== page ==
Another open water swimming workout from the Wind-n-Sea Masters in La Jolla California. One key to successful open water swimming it training for variable intensities throughout the race. In this workout really focus on the specified up tempo on the sets of 200’s.

A bad attitude it like the flu – you don’t want to catch it

Warm up (first set at :10 after): General warm up or 6 x100 @ 1:30

12 x 50 (odds catch up drill/evens d/p/s (distance per stroke) :50/1:10/1:15

Main Set:
Pick an interval for lane and hold throughout set:

4 x 200 (1st 100 hard/2nd 100 relaxed)
4 x 200 (middle 100 hard/ end 50’s relaxed)
4 x 200 (1st 100 relaxed/2nd 100 fast)
4 x 200 (fasted possible repeat)

4 x 100 pull – build a 25 fast from the back 1:15/1:30/1:45

200 warm down

4400 totalWind-n-Sea Masters  team is based in one of the mecca’s for open water swimming and a large number of it’s members are actively engaged in open water swimming all year round.    The team features many top open water swimmers who have completed Catalina and English channel crossings.    Additionally, many members are new to open water swimming and the program encourages fun and camaraderie in the open water.

The team trains at the Coggan Family Aquatic Center – a beautiful 50m complex that is less than a mile away from the La Jolla Cove – site of the La Jolla Rough Water Swim; the largest open water swim in the United States.   Wind-n-Sea Masters archives all their workouts for the swimming community.
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    In related news, U.S. Masters Swimming is now facing a huge financial crisis after their insurance providers tried to raise the annual premium from the original budgeted amount of $124,000 to $750,000. The change in premium cost was the result of several claims during the last year, including two serious accidents during open water events. Executive Director and Tool Academy reject Rob Butcher used the Jedi Mind Trick (groveled) to get the premium down to $335,000, but USMS can only run 75 open water swims each year and must pay $1800 to insure each additional open water swim after 75. Discussions have led to an idea for a grant program, so USMS can pick which events get financial assistance.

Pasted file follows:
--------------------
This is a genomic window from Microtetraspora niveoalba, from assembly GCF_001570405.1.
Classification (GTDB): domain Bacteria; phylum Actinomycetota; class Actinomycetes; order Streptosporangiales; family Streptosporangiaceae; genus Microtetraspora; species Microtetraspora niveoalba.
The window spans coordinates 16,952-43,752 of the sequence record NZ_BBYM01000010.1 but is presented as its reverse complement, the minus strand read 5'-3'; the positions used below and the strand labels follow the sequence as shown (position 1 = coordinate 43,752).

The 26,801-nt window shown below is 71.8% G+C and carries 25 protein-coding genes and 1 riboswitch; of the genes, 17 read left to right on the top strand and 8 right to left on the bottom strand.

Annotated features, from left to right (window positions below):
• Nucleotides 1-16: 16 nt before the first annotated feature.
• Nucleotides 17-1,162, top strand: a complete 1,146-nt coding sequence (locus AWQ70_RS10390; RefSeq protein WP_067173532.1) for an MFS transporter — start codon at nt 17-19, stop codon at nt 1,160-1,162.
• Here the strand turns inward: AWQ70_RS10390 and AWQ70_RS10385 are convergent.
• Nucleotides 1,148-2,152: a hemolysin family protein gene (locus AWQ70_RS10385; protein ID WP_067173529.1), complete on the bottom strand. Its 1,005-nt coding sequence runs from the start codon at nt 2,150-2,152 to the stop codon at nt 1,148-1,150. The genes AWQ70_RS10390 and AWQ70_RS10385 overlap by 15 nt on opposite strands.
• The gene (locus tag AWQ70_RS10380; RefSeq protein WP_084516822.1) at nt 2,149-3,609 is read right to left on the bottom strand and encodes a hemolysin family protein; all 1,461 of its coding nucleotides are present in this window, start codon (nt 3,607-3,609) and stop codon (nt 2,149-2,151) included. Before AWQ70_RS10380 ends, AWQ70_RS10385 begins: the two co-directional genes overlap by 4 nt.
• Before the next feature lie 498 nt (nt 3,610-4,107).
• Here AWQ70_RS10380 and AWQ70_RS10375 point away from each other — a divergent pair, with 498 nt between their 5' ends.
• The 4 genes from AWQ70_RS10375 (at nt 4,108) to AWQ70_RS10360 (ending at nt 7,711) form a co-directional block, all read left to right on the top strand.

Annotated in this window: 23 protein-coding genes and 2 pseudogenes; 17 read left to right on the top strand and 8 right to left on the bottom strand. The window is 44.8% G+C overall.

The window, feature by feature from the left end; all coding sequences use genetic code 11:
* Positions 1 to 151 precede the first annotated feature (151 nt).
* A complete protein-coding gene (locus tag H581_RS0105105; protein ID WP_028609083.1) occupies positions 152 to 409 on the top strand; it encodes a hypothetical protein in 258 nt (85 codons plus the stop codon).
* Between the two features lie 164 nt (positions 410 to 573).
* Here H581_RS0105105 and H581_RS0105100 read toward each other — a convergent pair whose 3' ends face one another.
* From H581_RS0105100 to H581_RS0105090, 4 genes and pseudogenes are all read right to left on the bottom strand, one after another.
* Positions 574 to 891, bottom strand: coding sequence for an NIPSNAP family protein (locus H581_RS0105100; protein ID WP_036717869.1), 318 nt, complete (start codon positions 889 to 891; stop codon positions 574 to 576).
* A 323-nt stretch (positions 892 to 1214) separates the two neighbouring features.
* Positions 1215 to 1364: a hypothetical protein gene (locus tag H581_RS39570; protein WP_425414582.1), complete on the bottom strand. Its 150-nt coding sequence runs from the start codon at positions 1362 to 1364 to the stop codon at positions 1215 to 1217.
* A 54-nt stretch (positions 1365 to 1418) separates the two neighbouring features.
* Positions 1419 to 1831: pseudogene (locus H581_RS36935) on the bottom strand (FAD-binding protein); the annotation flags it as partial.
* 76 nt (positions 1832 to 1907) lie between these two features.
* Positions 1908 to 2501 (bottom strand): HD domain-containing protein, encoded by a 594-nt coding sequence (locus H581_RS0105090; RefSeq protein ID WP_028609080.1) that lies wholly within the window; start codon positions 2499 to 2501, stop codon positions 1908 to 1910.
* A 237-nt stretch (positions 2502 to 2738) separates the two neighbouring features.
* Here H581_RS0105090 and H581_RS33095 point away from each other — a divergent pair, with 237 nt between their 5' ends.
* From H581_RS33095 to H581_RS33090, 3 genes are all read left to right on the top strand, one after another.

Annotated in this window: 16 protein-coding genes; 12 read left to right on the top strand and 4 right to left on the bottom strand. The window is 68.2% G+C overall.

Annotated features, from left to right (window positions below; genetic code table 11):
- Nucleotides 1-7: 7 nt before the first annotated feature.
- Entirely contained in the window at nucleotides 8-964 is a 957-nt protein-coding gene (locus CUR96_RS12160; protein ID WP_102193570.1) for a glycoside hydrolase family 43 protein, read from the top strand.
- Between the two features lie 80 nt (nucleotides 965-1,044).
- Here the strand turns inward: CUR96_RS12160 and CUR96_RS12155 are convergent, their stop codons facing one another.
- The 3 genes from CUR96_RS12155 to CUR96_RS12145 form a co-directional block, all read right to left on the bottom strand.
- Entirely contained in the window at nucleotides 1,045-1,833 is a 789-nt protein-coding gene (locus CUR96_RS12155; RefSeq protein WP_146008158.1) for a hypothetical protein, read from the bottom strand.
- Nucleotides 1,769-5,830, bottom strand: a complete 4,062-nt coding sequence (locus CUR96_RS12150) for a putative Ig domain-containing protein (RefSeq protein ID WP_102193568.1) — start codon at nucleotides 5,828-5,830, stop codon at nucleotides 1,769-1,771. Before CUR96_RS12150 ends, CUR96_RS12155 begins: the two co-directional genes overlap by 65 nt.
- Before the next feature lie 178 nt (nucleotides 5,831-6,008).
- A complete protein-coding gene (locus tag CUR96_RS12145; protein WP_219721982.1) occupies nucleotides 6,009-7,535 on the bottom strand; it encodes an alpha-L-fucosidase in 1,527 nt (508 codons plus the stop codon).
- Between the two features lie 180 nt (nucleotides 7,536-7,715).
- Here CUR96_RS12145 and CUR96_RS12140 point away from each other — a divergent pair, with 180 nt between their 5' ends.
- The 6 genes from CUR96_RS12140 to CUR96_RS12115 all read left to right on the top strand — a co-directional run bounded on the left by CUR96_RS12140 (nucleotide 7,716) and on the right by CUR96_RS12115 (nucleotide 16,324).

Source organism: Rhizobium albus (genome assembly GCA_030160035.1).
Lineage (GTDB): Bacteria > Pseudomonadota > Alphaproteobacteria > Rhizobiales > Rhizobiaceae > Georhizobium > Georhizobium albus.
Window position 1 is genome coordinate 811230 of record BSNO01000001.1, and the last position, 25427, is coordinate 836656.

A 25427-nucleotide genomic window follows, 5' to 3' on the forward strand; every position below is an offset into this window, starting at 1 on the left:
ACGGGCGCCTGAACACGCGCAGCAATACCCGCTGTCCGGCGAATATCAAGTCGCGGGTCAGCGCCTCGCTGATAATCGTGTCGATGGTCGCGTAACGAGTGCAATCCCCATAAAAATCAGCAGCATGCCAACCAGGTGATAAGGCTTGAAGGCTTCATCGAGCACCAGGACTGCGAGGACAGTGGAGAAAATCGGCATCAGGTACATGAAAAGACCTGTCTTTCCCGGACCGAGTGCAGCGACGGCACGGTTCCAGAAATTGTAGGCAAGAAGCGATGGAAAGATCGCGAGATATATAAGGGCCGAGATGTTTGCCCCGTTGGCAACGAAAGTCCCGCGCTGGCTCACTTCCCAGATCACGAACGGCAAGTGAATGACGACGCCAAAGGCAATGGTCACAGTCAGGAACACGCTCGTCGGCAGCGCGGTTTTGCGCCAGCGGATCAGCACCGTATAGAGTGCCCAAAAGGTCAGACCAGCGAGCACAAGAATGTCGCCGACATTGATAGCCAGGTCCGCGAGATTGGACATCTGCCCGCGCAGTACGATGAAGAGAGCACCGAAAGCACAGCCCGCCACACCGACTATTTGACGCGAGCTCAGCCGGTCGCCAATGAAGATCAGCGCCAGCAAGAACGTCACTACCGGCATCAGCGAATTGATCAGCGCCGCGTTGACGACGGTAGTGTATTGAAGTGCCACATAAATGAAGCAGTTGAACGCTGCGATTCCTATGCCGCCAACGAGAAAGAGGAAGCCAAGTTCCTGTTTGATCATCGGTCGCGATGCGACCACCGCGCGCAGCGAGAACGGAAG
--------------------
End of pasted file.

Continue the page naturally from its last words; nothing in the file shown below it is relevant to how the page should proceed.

Still confident about promoting masters swimming and open water in the same sentence?

  2. ismael zermeno says:

    Love swimming I’m a M.S and thanks for sharing the secrets from the Best:)

  3. D. Burgess says:

    Great stuff! Love seeing workouts targeted towards open water / triathletes. Question for you: When you look at DPS, do you also take stroke rate into consideration? Open water stroke mechanics should be different from pool mechanics (mostly due to swimming in a crowd, drafting) and the front 1/3 of the stroke can be much shorter (look at Sarah Haskin’s stroke – no front quadrant at all, but she’s a blazing fast swimmer in the open water). Just wondering how you take stroke rate and DPS into consideration.

    • Mike Lewis says:

      Thanks D.Burgess. You should consider both DPS and SR. It is correct that for some swimmers, there is a pronounced change in stroke rate in open water. With us the aim is establishing the most efficient stroke in the controlled environment of the pool. When we hit the open water the focus becomes on adapting to the variables of the day (wind, swell, waves, tempo changes, pack swimming, etc); at this point we are really in tune with stroke rate and stroke adaptations. By improving efficiency in the more static environment we can better manage the variability in the open water. Theoretically the best scenario is high dps and high stroke rate – yet in reality each individual has technical nuances and physiological limitations that impact performance. I work with our swimmers to “find” their most efficient stroke at the right rate to move fastest through the water.

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About Mike Lewis

Mike Lewis

Mike Lewis is a freelance commercial, sport and lifestyle photographer based in San Diego.  Mike began making photos in the early 80’s and immersed himself in all aspects of the photographic arts.  Mike’s professional career in in photography began after 12 years working within the United States Olympic movement; he …

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